You can create the most spectacular website in the world, but it fails if it doesn’t convert. The first job of a web designer is to solve problems and encourage users to follow a client’s call to action. It’s easier to persuade someone when you have words in your arsenal, but what about non-verbal elements that could be just as effective?
In a study, an image of a fly was installed in urinals across various airports to reduce spillage rates. The results showed that the presence of the fly incentivised men to aim properly. Spillage rates dropped 80%, a clear example of persuasion in action, without words.
Did you know that the human brain processes visuals 50x faster than text? The right visuals can work wonders for your e-commerce site. We’ve put together a list of tips to help you incorporate persuasive design elements into your site.
Get to know your target audience
To persuade your audience to take a specific action, you need to know how the rational part of their brain works. What guides their emotional and subconscious decision-making process? The best way to get a good answer is to speak to them through split tests, usability tests and user surveys. Once you understand your audience, you’ll know how your product fits in with their lives.
Clarity of the offering
The first thing the brain does when it sees something it doesn’t understand is to ask questions. What is this? How can I use it? Will it hurt me? People go to websites they are interested in. The most important factor of good web design is making it easy for users to find that thing that interests them.
When they land on your website, they should understand what your site is about, be able to find the information they are looking for, understand the benefits of the service/product and how to use it. Your Unique Value Proposition should tell them why they should buy from you and ignore the competition.
All the pages on your website, such as product pages, the homepage and the about me page should be clear about who you are and what you are offering.
The message in this image is clear. When you get a card reader, you can immediately start accepting credit cards. The answer to the “Why” is that the card reader is free, and they only take 2.75% per swipe.
A website that is visually appealing
Only 6% of web users notice the content at first glance. The other 96% notice the visual design. The impression you leave on a user could impact the experience they have on your website. Make your website simple to navigate.
For example, this image from Simple Banking’s website is perfect. The homepage uses a lot of whitespace, it’s clear and easy to use and the content matches their mission statement. With the whitespace, you’ll pay more attention to important elements on the page. They list six solid reasons to enter your email and get an invite.
Strong visual hierarchy
This is an essential principle behind effective web design. When looking at the circle below, you already know that the colour blue is the most important circle because it is the biggest.
Make the most important element or message the biggest and most visible. Visual hierarchy is the practice of making the core elements the standout features on the page.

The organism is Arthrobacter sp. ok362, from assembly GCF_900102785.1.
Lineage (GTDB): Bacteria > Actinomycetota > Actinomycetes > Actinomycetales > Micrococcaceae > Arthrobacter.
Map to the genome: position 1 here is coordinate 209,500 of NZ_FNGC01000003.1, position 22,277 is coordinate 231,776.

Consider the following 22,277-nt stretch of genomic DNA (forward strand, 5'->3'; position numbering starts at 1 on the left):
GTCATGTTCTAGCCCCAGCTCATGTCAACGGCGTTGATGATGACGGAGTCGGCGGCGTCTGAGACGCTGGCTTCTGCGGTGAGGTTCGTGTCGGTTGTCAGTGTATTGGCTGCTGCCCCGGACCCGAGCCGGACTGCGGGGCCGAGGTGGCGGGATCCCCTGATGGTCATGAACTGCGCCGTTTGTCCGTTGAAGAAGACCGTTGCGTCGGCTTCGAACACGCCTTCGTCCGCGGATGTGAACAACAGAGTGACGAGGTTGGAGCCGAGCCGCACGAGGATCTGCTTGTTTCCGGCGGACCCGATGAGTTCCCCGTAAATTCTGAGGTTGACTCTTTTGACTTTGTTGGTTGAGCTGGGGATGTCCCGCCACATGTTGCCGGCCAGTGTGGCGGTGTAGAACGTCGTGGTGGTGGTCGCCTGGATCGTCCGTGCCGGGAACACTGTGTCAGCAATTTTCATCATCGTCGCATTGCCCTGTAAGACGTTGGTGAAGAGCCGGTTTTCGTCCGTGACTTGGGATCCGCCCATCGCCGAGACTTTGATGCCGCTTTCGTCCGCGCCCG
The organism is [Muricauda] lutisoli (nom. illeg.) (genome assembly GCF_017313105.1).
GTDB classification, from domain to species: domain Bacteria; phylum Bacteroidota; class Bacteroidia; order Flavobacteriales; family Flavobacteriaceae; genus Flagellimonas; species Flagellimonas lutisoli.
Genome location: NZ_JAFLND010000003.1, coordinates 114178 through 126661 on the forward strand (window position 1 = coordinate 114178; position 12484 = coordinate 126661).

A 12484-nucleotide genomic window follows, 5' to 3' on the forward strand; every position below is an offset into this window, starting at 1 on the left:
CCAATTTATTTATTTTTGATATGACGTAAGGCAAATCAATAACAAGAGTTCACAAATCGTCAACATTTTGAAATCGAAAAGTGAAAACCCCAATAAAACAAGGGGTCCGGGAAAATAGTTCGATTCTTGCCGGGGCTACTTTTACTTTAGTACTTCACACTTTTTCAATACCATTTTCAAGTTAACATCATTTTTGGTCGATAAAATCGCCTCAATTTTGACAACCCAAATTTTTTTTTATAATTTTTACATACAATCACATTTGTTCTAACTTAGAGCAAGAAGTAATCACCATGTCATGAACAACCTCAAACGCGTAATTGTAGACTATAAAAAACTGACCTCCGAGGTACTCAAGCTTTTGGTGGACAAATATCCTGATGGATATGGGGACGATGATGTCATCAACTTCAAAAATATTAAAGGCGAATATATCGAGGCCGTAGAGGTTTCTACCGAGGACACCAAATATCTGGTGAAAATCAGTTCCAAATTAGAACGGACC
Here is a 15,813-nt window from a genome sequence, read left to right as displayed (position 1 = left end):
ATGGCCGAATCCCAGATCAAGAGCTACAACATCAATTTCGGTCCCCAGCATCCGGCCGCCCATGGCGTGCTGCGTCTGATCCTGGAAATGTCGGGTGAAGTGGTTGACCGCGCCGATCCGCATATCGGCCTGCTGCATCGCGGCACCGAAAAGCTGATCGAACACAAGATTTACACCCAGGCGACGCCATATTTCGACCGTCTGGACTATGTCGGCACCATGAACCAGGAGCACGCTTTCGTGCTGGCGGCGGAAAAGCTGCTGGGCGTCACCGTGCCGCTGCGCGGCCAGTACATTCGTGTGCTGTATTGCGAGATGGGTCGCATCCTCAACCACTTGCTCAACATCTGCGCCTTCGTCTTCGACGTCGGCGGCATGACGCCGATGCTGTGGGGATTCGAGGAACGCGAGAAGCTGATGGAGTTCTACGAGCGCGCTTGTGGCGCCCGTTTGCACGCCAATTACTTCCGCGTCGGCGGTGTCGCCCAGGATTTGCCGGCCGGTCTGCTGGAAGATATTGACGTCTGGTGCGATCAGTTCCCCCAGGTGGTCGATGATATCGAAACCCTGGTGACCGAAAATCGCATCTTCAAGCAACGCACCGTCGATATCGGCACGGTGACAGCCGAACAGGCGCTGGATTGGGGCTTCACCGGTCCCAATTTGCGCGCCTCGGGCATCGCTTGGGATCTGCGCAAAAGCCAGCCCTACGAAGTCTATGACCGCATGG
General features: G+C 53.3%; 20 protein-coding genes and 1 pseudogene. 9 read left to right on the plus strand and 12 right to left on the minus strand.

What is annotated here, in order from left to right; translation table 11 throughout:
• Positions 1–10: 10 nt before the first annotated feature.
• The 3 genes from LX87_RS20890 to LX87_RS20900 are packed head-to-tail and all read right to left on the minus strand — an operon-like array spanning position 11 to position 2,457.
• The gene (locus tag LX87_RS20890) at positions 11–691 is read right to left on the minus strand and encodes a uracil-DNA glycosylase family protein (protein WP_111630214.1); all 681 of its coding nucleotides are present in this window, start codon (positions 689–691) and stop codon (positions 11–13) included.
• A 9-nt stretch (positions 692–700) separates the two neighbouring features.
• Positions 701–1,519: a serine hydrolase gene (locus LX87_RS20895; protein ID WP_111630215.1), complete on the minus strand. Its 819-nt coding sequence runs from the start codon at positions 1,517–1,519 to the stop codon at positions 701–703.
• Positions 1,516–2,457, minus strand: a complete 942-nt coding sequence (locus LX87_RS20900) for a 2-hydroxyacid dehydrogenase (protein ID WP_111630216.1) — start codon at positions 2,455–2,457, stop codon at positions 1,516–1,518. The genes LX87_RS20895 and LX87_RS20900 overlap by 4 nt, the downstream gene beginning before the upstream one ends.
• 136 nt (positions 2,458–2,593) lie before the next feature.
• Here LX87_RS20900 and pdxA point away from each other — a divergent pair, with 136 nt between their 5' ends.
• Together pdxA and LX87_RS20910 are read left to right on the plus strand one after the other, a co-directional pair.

For e-commerce websites, the bestselling items should be the most visible, to draw attention. Don’t bury your offer in tiny letters. It should be written in bold at the top of the screen where every visitor can see it.
Apart from making the elements larger, you can also use colour to highlight your key message. Whitespace makes the target element more noticeable. Any of the three options works.
Use common language
You’ll need a combination of images and text to build a persuasive website. When written by a good conversion copywriter, the text will increase sales on your website. Use short phrases and words. Bullet points highlight your primary sales points and make it easy to scan the information. Avoid large blocks of text that no one will read.
It can be a challenge finding simple words that communicate your offer if you’re in an industry such as technology. Write text that a teenager would understand. Avoid industry jargon as much as possible.
Anchor visitors with reference clues
The human mind works in complex ways. When presented with high figures, your mind shudders at the thought of paying an expensive price. When a lower figure is introduced, even though, technically, it is still a high price, the brain finds it easier to accept this new deal.
This is a good example from the introduction of the iPad by Steve Jobs.
People were willing to pay $499 because it was inexpensive when compared to the initial price of $999. You can apply the same principle in web design by placing visual reference cues on your website that compares one trigger with a subsequent one.
Notice the different prices. The donation is smaller (€1.50 against €32) when compared to what you would pay for the handbag.
CTA copy design and placement
The best CTAs are short, sweet and describe what happens when the user clicks the button. A good technique is to break the copy into a primary headline and a sub-headline that supports the main headline. This is more effective than writing a long description that requires a larger CTA button.
The goal of every business is to increase conversion and get more revenue. Incorporating persuasive design and complementing it with great text increases engagement and conversion. Design should not be an afterthought for your business, but a well-thought-out strategy with your target audience in mind.